The ongoing debate surrounding the Deferred Action for Childhood Arrivals, or DACA administrative relief program, may be nearing its end.
DACA, which was created in 2012 under the Obama administration, gave about 700,000, now young adults known as “Dreamers,” who were brought to the United States as children, work authorization and protection from deportation.
The Supreme Court is set to decide whether or not the Trump Administration is legally allowed to shut DACA down. Experts believe that if the Supreme Court rules against DACA, the Trump administration will allow the enrollments, which are granted for two years, to expire.
“DACA was a temporary stopgap measure that, on its face, could be rescinded at any time,” Solicitor General Noel Francisco said in a nearly 1½ -hour argument Tuesday. “And the department’s reasonable concerns about its legality and its general opposition to broad non-enforcement policies provided more than a reasonable basis for ending it.”
Attorneys on the opposing side “argued that the government had failed to adequately consider how ending DACA would negatively affect hundreds of thousands of people, and needed to present a better reason for ending the program,” according to Time.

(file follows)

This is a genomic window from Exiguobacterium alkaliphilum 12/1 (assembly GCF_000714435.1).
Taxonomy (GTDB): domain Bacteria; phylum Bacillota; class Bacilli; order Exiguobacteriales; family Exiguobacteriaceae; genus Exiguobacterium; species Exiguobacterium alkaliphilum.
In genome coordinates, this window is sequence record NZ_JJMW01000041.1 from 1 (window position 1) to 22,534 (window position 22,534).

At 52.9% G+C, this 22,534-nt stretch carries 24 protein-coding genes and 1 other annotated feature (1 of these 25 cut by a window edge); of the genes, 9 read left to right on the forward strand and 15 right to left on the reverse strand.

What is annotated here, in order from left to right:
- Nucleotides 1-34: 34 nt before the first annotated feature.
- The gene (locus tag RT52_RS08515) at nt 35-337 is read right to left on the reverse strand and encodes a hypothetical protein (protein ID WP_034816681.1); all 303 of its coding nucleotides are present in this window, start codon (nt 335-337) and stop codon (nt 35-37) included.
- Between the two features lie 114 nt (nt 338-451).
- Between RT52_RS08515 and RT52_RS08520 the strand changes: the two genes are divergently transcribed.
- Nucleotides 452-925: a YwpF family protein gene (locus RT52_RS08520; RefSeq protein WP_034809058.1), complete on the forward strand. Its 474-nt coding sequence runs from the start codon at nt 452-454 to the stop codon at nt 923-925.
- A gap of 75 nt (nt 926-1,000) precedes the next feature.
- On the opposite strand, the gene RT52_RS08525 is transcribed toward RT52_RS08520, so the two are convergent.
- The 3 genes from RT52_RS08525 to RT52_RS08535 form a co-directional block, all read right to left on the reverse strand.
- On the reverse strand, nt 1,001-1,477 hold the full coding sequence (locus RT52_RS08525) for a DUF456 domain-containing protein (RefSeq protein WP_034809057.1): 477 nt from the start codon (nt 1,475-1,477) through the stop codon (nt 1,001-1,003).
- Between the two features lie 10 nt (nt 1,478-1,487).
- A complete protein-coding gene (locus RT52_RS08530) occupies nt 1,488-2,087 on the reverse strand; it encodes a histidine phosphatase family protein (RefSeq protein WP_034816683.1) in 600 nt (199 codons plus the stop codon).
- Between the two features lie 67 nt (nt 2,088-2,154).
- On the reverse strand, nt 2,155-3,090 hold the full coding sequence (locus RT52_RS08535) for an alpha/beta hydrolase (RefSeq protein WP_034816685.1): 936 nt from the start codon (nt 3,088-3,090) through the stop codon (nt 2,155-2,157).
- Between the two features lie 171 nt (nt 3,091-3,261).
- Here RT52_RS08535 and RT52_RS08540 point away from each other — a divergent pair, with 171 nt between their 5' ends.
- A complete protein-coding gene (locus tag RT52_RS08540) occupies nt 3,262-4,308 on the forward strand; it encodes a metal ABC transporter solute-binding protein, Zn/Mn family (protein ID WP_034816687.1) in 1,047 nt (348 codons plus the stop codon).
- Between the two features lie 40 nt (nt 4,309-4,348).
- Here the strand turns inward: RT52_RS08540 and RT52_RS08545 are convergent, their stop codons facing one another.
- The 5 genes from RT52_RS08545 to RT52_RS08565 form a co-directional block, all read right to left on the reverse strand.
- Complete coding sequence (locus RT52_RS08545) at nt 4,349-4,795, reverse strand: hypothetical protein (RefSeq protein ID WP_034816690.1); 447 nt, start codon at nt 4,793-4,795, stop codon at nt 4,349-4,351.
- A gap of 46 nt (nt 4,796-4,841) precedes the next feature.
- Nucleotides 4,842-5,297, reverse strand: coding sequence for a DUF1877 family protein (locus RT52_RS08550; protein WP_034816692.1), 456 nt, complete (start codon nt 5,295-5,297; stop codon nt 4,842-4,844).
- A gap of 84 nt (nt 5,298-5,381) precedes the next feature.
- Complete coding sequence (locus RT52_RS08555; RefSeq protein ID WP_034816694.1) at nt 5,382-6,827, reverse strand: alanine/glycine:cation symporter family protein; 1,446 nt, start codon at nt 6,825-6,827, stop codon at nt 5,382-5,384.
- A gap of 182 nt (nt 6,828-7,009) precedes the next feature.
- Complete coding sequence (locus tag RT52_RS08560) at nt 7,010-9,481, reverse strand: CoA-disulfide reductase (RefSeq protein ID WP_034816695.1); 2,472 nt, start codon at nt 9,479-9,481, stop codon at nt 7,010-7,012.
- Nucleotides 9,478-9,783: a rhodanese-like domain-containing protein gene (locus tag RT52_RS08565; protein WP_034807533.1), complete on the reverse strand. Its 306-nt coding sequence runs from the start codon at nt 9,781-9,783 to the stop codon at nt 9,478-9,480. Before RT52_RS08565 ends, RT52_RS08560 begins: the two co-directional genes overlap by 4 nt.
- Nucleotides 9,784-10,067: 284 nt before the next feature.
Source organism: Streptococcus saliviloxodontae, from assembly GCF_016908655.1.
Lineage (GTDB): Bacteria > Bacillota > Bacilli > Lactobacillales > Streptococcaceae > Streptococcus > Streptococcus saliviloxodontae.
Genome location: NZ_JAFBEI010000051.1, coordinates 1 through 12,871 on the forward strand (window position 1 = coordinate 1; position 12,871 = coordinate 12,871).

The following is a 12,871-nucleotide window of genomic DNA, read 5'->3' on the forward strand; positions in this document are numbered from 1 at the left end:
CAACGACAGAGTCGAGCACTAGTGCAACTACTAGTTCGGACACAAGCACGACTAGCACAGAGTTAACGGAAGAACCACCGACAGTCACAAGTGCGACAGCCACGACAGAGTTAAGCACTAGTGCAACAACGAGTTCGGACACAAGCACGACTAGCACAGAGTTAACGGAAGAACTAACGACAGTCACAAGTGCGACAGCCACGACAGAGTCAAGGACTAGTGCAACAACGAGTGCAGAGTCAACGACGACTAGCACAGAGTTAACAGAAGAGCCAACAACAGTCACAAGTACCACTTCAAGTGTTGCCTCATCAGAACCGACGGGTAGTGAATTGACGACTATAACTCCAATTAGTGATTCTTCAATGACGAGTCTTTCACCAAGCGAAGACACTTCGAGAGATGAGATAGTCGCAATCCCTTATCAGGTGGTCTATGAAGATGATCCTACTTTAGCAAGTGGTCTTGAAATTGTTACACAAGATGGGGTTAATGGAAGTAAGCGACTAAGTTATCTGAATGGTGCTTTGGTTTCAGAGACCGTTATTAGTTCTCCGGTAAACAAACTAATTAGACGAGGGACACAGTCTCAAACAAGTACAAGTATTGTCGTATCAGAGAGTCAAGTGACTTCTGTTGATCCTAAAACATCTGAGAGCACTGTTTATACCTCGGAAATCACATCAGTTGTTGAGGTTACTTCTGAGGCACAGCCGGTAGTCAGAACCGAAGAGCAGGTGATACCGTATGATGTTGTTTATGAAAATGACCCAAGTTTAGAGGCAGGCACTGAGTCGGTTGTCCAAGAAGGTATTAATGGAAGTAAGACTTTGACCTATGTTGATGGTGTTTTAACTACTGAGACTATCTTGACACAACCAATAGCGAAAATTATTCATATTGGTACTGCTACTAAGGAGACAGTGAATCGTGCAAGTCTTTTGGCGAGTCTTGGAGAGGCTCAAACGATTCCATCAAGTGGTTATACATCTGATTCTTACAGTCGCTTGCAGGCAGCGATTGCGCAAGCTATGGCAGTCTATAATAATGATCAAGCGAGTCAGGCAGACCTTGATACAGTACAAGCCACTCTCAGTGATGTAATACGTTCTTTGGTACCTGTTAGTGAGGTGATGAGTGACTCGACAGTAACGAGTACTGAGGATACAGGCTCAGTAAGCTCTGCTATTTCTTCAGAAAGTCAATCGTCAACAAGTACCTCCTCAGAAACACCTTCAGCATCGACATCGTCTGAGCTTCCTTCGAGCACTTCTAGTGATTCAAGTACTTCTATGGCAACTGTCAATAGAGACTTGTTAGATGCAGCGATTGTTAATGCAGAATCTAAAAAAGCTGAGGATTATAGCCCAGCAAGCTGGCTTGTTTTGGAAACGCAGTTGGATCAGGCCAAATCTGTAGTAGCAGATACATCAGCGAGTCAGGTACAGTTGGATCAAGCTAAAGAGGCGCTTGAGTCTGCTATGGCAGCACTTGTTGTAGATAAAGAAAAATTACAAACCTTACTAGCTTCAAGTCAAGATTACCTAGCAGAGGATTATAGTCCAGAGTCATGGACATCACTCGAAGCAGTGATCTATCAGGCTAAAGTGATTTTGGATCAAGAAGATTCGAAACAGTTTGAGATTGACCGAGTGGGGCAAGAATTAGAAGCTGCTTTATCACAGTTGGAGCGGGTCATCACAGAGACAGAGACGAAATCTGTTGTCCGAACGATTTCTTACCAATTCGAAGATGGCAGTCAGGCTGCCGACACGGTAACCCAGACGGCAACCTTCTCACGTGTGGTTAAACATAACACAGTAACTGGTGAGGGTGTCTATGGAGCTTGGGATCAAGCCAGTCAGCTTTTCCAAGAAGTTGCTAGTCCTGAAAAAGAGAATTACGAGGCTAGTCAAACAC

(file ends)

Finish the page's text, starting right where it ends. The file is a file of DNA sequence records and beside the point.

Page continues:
The Center for American Progress published a study revealing that Texas has about 100,000 DACA recipients. DACA statuses have differing expiration dates, so if the program ceases, these individuals will lose their benefits at varying times.
President and general counsel of Mexican American Legal Defense and Educational Fund Thomas Saenz says that DACA recipients are entitled to go to court and try to stop removal or deportation. This resistance would join other backlogged immigration agendas and they would remain in the country until their day in court, according to NBC News.
Supreme Court decisions are often not handed down until months after oral arguments, and this case will likely be no exception.